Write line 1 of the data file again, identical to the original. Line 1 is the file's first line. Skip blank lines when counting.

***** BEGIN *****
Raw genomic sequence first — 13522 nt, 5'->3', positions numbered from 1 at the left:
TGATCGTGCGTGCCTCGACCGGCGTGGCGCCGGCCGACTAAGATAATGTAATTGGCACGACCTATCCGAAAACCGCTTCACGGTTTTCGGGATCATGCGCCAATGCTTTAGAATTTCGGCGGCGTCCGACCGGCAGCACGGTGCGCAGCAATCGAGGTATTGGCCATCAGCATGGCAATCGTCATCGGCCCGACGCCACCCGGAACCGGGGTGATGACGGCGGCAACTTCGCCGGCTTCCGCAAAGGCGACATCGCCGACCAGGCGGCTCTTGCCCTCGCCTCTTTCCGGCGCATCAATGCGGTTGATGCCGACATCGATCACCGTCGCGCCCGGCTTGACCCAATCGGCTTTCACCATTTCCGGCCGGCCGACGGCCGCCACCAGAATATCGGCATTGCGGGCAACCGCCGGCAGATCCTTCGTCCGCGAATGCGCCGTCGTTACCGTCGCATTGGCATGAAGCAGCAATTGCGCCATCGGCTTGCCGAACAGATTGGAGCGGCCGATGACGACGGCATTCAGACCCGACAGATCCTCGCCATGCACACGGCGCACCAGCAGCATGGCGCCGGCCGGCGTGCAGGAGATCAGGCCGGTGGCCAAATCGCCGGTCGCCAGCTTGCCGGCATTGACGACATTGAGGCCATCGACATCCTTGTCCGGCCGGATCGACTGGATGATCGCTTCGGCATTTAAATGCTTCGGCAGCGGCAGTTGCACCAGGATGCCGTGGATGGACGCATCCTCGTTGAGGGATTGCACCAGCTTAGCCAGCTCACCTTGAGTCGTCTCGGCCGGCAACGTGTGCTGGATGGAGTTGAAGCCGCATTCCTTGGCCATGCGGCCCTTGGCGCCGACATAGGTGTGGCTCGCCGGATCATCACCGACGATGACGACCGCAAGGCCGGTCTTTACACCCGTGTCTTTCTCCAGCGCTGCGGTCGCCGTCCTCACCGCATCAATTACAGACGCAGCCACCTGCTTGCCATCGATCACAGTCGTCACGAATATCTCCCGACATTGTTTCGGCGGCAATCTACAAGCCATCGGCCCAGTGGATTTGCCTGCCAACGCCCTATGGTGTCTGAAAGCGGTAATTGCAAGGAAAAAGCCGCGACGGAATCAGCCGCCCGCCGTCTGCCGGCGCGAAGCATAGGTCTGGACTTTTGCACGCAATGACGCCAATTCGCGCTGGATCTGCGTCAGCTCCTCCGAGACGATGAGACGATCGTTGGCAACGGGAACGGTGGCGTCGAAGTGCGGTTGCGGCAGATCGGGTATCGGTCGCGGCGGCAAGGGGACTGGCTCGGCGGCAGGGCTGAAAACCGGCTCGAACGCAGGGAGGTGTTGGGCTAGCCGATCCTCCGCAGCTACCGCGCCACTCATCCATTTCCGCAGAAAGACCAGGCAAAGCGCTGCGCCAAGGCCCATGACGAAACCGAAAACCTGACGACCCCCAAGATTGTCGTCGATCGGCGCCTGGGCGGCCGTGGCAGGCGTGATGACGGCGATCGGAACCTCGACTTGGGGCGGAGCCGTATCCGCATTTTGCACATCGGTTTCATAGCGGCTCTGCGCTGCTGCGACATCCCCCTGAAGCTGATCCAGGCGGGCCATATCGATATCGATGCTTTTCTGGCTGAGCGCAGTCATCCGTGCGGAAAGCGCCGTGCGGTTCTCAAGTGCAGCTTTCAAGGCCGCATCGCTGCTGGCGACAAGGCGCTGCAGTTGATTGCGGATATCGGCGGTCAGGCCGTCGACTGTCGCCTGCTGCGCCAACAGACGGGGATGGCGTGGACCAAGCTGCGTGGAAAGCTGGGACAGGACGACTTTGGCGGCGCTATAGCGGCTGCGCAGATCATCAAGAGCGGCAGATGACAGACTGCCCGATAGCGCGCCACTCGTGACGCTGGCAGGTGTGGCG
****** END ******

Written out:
Raw genomic sequence first — 13522 nt, 5'->3', positions numbered from 1 at the left: